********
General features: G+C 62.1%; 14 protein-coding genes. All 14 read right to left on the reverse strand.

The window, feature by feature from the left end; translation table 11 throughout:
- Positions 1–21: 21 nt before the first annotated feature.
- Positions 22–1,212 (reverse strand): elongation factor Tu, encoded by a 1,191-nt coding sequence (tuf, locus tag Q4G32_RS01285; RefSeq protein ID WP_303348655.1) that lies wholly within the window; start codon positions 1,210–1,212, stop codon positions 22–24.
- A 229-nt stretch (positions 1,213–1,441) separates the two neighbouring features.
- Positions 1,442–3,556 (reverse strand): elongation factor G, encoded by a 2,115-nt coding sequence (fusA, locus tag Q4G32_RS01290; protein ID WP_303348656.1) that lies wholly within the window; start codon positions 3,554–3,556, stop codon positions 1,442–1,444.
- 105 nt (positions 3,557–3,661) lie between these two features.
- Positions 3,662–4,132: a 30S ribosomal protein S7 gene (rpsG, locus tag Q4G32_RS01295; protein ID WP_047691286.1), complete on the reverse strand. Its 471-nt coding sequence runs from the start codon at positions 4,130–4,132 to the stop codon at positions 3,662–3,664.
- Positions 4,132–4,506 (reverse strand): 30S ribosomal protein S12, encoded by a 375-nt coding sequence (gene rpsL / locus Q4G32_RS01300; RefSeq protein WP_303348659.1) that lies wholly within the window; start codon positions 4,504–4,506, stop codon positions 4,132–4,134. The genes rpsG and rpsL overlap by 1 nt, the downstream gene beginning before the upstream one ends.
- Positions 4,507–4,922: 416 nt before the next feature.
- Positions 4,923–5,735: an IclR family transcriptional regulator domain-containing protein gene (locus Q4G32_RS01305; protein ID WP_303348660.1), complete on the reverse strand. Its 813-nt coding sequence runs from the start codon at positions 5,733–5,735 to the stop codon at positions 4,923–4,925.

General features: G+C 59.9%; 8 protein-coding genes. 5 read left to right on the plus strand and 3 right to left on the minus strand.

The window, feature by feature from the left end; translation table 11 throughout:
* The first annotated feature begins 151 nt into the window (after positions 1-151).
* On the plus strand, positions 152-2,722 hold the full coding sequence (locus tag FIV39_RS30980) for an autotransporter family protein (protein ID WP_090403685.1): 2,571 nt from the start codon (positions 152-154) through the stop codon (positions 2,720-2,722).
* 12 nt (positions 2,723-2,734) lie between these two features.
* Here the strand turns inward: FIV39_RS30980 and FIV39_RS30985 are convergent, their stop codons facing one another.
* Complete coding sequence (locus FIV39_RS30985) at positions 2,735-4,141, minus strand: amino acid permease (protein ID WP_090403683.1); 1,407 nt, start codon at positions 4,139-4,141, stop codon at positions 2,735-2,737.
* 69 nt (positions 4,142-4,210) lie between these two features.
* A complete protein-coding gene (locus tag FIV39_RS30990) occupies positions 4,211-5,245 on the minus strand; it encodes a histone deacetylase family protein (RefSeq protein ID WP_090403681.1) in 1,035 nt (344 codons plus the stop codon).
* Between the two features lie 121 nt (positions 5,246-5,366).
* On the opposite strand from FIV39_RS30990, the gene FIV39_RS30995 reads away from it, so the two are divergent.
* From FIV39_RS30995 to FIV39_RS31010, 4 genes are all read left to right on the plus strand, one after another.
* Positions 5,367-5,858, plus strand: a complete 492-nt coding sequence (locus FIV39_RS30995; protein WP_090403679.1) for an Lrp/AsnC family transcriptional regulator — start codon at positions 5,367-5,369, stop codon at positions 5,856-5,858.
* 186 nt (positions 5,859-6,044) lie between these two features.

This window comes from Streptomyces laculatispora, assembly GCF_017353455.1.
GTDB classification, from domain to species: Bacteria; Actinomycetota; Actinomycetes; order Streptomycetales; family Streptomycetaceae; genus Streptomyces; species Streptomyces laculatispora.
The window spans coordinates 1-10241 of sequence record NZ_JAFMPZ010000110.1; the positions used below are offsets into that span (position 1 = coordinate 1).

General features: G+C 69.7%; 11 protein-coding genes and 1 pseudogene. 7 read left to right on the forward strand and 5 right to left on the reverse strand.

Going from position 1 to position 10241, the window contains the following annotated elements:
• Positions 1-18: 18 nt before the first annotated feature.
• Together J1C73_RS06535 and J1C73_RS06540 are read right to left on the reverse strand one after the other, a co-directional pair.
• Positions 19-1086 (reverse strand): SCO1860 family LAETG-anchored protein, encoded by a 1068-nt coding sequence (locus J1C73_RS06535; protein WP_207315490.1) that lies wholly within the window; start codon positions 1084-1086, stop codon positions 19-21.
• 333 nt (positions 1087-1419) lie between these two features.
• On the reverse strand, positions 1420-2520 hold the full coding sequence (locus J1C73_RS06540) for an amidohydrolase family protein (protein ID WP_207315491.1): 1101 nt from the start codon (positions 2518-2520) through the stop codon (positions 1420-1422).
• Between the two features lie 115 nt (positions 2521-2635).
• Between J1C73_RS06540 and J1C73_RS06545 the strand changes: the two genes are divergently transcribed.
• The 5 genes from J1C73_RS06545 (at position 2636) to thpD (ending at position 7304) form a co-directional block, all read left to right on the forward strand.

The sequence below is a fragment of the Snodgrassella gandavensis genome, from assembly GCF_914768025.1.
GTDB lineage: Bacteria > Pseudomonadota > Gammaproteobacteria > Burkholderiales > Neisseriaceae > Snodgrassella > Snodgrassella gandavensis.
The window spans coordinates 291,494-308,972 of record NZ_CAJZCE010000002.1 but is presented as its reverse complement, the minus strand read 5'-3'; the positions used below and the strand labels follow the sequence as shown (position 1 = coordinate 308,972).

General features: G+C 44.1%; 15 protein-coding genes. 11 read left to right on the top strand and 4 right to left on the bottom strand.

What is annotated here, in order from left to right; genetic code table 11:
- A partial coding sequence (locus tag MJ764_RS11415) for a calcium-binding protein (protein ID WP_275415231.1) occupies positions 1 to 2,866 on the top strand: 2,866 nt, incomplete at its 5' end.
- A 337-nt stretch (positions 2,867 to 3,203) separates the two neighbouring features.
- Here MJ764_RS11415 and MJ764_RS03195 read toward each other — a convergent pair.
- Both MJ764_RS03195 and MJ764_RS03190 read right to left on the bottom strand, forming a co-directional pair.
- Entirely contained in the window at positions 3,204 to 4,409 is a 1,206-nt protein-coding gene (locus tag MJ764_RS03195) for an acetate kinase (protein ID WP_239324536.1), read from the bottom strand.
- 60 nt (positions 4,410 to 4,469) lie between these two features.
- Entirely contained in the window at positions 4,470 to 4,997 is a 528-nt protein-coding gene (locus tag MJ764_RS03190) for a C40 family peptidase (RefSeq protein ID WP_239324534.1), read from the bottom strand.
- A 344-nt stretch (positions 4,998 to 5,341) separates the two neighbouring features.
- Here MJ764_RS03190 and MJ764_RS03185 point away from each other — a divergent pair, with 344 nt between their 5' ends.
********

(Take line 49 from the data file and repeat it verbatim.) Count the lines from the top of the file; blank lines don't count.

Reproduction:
- 60 nt (positions 4,410 to 4,469) lie between these two features.